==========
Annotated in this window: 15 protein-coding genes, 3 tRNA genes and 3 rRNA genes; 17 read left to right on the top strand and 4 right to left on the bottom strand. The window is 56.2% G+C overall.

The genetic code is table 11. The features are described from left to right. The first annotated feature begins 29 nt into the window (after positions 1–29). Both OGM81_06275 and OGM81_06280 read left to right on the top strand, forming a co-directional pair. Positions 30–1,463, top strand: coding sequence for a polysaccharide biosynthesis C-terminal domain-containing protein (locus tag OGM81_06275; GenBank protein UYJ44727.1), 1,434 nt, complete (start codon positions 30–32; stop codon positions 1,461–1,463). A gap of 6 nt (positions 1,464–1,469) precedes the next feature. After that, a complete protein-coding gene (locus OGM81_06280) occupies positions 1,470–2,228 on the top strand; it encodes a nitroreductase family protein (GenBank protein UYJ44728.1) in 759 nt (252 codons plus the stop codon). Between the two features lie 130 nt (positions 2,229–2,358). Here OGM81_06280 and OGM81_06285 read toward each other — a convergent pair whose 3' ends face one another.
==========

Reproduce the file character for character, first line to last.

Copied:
Annotated in this window: 15 protein-coding genes, 3 tRNA genes and 3 rRNA genes; 17 read left to right on the top strand and 4 right to left on the bottom strand. The window is 56.2% G+C overall.

The genetic code is table 11. The features are described from left to right. The first annotated feature begins 29 nt into the window (after positions 1–29). Both OGM81_06275 and OGM81_06280 read left to right on the top strand, forming a co-directional pair. Positions 30–1,463, top strand: coding sequence for a polysaccharide biosynthesis C-terminal domain-containing protein (locus tag OGM81_06275; GenBank protein UYJ44727.1), 1,434 nt, complete (start codon positions 30–32; stop codon positions 1,461–1,463). A gap of 6 nt (positions 1,464–1,469) precedes the next feature. After that, a complete protein-coding gene (locus OGM81_06280) occupies positions 1,470–2,228 on the top strand; it encodes a nitroreductase family protein (GenBank protein UYJ44728.1) in 759 nt (252 codons plus the stop codon). Between the two features lie 130 nt (positions 2,229–2,358). Here OGM81_06280 and OGM81_06285 read toward each other — a convergent pair whose 3' ends face one another.